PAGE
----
A Trip Back To The Jennings Trail

Last year, “06880” sounded the alarm that the Jennings Trail Tour had been canceled.

A staple of local 3rd grade life for years — once an actual bus tour of historic Westport highlights — a while ago it morphed into a field trip to Wheeler House, the Westport Historical Society‘s very historic home.

Now — ta da! — the field trip is back.

Director of elementary education Julie Droller revived it — and enlisted Staples High School senior interns as docents. A team, including WHS education director Elizabeth DeVoll and town arts curator Kathie Motes Bennewitz worked to make the tour fit current curriculum requirements.

In a 2-week span, over 500 kids marveled at artifacts and photos that told of Westport’s long-ago rich farmland, fish-filled river and bustling shipping industry. Robert Lambdin’s “Saugatuck in the 19th Century” mural also mesmerized them.

A detail from Robert Lambdin's magnificent mural.

A detail from Robert Lambdin’s magnificent mural.

The docents challenged them with questions like, “What was it like to be a kid in Westport 150 years ago?”

The 3rd grade social studies curriculum includes a study of Connecticut and Westport history. On the Jennings Trail tour, the youngsters created a local timeline, from long ago to today. Each one created an Archival Folder, to bring home.

In 1997, Paul Newman wrote in a Historical Society booklet, “Westport is special to us because it’s home.

That was a decade before the current 3rd graders were born. If they know Paul Newman at all, it’s as that lemonade guy.

But thanks to the Jennings Trail Tour, a new generation of young Westporters is learning a great deal about the town that they too call home.

Interns (from left) Abby King, Ale Benjamin, David Raice and Mehar Kiami. All are Staples High School seniors except (Fairfield Ludlowe High).

Interns (from left) Abby King, Ale Benjamin, David Raice and Mehar Kiami. All are Staples High School seniors except Abby (Fairfield Ludlowe High).

8 responses to “A Trip Back To The Jennings Trail

  1. So happy this field trip is back. The best and most memorable trip my kids took.
    Kudos to the westporters who fought for it.
    I’d go on it even without kids in the school. It makes them realize how special Westport is!

  2. Joyce Barnhart

    The Westport Young Woman’s League used to recruit docents for Jennings Trail from their members. I was one and loved doing it, first because I led bus tours for my children’s school and second because I learned so much. That’s how I know that “Saugatuck” means “mouth of the tidal river” and “Compo” derives from “Compaug”, meaning “bears’ fishing ground”. Burying Hill Beach was a Native American burial ground and the first Greens Farms Church was burned by the British during the Revolutionary War(probably during the Danbury raid.) The Reverend Hesekiah Ripley of that church served as a chaplain in the rebel army.
    I will have to see if I still have the script and take myself on a tour again. It is “Jennings Trail” after Bessie Jennings of Greens Farms, because it originated with her.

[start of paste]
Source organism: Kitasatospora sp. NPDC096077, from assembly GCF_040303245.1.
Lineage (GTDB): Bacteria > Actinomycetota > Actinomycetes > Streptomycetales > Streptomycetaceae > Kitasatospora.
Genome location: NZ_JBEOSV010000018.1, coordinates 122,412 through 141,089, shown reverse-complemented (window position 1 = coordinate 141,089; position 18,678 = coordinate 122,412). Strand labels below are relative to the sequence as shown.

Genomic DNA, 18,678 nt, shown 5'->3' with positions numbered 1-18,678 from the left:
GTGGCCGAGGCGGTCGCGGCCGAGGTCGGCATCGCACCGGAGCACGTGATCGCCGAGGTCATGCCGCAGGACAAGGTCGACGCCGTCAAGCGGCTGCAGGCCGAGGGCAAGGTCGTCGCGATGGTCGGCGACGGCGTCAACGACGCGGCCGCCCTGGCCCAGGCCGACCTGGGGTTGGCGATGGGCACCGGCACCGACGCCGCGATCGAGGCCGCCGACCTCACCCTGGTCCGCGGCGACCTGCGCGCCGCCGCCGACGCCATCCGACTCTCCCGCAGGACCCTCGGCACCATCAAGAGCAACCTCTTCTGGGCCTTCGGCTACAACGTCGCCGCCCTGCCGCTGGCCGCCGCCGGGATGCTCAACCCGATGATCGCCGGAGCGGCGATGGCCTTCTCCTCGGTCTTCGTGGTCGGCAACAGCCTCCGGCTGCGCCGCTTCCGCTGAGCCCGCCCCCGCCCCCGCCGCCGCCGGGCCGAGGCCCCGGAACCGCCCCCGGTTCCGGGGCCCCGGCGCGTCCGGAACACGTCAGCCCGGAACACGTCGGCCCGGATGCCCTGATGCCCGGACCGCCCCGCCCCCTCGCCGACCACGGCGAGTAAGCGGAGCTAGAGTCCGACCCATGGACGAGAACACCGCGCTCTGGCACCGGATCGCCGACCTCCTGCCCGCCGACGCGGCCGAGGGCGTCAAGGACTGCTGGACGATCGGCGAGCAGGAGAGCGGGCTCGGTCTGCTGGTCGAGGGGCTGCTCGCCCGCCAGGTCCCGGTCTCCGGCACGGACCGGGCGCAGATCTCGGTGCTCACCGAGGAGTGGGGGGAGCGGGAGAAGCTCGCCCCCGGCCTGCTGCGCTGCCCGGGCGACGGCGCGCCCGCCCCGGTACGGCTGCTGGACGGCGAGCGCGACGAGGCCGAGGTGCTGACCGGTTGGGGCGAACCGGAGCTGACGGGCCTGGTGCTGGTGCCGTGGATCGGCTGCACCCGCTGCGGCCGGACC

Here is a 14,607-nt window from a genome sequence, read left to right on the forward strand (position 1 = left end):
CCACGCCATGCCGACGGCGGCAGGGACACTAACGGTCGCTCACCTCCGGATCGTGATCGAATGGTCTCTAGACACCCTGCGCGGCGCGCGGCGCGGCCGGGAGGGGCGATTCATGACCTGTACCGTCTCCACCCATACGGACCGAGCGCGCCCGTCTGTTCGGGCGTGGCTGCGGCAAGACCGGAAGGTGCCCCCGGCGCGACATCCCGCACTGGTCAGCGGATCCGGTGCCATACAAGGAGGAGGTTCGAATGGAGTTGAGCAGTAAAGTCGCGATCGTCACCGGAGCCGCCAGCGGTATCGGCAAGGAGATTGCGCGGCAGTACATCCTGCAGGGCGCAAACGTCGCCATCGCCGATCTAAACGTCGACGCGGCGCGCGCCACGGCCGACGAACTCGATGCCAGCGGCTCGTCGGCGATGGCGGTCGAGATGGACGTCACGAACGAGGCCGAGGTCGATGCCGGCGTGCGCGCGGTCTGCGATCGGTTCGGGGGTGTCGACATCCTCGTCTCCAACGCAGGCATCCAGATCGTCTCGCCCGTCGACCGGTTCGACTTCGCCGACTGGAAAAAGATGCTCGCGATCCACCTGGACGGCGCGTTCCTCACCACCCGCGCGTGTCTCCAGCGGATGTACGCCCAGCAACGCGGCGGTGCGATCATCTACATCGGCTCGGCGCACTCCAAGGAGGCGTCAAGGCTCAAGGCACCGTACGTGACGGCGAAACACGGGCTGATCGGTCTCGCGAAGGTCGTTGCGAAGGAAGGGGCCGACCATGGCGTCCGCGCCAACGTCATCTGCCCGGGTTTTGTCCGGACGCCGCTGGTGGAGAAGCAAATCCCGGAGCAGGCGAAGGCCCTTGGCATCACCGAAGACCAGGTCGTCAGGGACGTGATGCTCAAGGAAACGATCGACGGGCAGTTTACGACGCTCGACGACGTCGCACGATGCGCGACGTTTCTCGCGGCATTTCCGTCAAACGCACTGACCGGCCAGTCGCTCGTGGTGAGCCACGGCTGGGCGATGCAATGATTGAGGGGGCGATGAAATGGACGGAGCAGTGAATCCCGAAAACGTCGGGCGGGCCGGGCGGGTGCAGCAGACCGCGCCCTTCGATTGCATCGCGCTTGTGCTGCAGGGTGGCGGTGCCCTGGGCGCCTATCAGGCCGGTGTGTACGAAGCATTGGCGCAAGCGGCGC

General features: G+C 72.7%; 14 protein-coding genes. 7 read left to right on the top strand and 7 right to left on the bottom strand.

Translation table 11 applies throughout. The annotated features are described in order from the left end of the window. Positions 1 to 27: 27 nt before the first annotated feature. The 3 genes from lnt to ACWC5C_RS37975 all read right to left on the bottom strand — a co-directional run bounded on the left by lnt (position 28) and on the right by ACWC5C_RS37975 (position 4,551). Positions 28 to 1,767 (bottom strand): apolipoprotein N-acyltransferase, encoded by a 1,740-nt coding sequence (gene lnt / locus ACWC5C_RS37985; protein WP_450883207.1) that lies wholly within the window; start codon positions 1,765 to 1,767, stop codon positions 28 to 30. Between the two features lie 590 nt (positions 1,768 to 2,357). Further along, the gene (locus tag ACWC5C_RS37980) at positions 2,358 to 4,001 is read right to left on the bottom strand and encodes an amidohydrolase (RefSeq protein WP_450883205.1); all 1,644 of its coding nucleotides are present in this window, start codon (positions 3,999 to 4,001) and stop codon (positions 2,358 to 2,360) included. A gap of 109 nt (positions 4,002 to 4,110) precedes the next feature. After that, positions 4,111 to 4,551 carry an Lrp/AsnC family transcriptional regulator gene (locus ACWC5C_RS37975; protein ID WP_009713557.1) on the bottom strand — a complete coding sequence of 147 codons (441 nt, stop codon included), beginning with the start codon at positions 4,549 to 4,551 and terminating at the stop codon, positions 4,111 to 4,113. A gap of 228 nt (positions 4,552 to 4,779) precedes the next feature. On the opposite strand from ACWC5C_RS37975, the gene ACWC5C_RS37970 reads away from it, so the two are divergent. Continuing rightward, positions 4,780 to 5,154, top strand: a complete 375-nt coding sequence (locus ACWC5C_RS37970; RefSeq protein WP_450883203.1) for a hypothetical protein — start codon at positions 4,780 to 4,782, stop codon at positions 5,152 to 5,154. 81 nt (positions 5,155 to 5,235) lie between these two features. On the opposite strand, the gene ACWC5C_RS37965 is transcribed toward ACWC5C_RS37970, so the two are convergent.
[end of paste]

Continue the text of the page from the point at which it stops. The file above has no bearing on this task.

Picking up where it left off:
WHS had a recorded tour, narrated by the Newmans, I think, that they did as a “grown-up” Jennings Trail bus tour.

  3. Jo Ann Davidson

    Thanks to Julie Droller and Kathie Bennewitz for reviving the Jennings Trail Tour. I first went there in 1964 as a Grade 3 parent on a school bus with Bessie Jennings when she was alive. She showed the Hillspoint kids where the elm stood “that was here when Adrean Block sailed up the coast” and where the colonists hid the church silver in the well, so the British wouldn’t find it. I think the adults got more out of it than the kids. But then, I kept going on more trips until I ran out of third graders.

  4. It’s so important that children learn to love the past, especially when it is THEIR history. They’ll appreciate it so much more as adults.

  5. Michelle Scher Saunders

    I have fond memories of the Jennings Trail program with both of my boys. I volunteered from 2005 thru 2009 and had the opportunity to learn so much of Westport’s early history. I remember dressing up in petticoats and working in the kitchen, first with the Westport Young Woman’s League and then through the PTA. I was responsible for baking pound cakes (1 pound of sugar, 1 pound of eggs, 1 pound of butter, 1 pound of flour, salt and nutmeg) which I sliced and gave to the students as I talked about all the kitchen tools from the 18th and 19th century. All the children loved the tour and especially the pound cake. The last time I volunteered, we were not allowed to serve the pound cakes (someone might have an allergy.) So happy to hear that Jennings Trail is back.

  6. David Grant

    Hi Dan – Do you know if Robert Lambdin’s Saugatuck mural was made into a purchasable print?

    Sent from my iPad


  7. I do not know. Check with the Westport Historical Society: http://www.westporthistory.org.

  8. Kathleen Bennewitz

    I am looking into having a print/poster made of the Lambdin mural after its installed at Town Hall after the Saugatuck @ Work show closes. Stay tuned!